The truth of the matter is that it’s unlikely any of the ending sequence actually happened. Just as the Normandy crash-landing on the planet is symbolic of the Normandy’s crew reaching their version of heaven, Shepard’s version of heaven is wiping out the Reapers at all costs (or controlling them, depending on the ending you chose.) This is further proven by the fact that Shepard never spoke of anything after the war…he/she focused solely on the task at hand.
There’s no way Anderson and Shepard survived while everyone on the ground attempting to reach the beam was destroyed by the Sovereign Reaper. It’s impossible. The truth is, indoctrinated or not, Shepard was killed in that blast, and ascended to his/her version of heaven, as played out in the final moments of the game.
You are free to do as we tell you
Many have expressed that the ending completely demolished any weight your choices had in the previous games. However, your choices DID matter: they directly impacted the lives of literally millions of people across the entire galaxy. On more than one occasion, you chose the fate of an entire species, condemning them or blessing them with a single decision. You reunited families, put people out of business, fulfilled dreams, and embodied nightmares. Every single action you took throughout the trilogy had a massive impact on the galaxy at large. Just because the power of choice was taken away from you in the final moments doesn’t mean your previous choices didn’t hold any sense of influence or reason.
This is proven by the mind-boggling variety of narratives possible across all three games. I challenge you to find someone who experienced the exact same story you did across the trilogy. Even if we accept the whole “indoctrination from the beginning” line of thinking, you’re choices still had significant impact across the duration of the trilogy. Your choices carried real consequences with them that wildly influenced the meat and potatoes of the story, and as such, they DID mean something.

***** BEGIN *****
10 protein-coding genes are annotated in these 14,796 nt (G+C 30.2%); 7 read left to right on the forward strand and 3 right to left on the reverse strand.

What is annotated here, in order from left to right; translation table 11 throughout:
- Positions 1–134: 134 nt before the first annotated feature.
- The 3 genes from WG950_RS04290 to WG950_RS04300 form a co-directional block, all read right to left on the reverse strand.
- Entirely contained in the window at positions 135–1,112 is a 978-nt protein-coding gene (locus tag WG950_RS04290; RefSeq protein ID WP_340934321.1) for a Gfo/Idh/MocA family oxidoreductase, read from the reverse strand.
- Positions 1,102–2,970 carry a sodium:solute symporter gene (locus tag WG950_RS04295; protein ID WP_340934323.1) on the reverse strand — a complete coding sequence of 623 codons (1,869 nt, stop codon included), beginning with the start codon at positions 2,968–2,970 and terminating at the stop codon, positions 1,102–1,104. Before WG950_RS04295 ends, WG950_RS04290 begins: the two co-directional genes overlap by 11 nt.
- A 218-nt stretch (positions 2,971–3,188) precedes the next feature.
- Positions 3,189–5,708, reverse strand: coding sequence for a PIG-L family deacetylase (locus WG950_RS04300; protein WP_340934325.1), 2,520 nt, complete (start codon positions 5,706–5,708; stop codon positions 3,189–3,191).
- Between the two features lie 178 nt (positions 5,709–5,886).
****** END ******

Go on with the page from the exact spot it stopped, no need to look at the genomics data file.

Going back to the suicide mission in ME2, we’ve been given proof that Shepard will do whatever it takes to continue his/her mission, regardless of the odds. With that in mind, the final events in ME3 were, for all intents and purposes, beyond Shepard’s control. Regardless of whether you follow the indoctrination theory, the literal theory, or the ascension to heaven theory, the final events were set on a rail.
In a world full of choices, sometimes we have no choice; nevertheless, we still have to try all the same. That’s what separates the true heroes from the common soldiers, and it’s what separated Shepard from everyone else.
You may think you were cheated because you didn’t get some 20 minute cutscene explaining everything to you with neatly-written subtitles, you may think it was a “waste” because your choices “meant nothing”, or any number of other complaints. The truth, though? The truth is that, if you really paid attention throughout the entire trilogy, the ending in ME3 fit neatly into the themes explored throughout the series. One could even call it a foregone conclusion.
Of course, this brings up an obvious question: why is all this symbolism and interpretation necessary? Why couldn’t Bioware just give us a straight-up ending?
The answer is this: what Mass Effect means to you and what it means to me are two very different things. My experiences and memories with the trilogy are COMPLETELY different from yours. Symbolism opens the door to interpretation, and interpretation will play out differently amongst different people. It may not tie everything up in a neat little package, but it does provide an experience that is wholly unique to you.
And that, ladies and gentlemen, is what the Mass Effect series has always been about.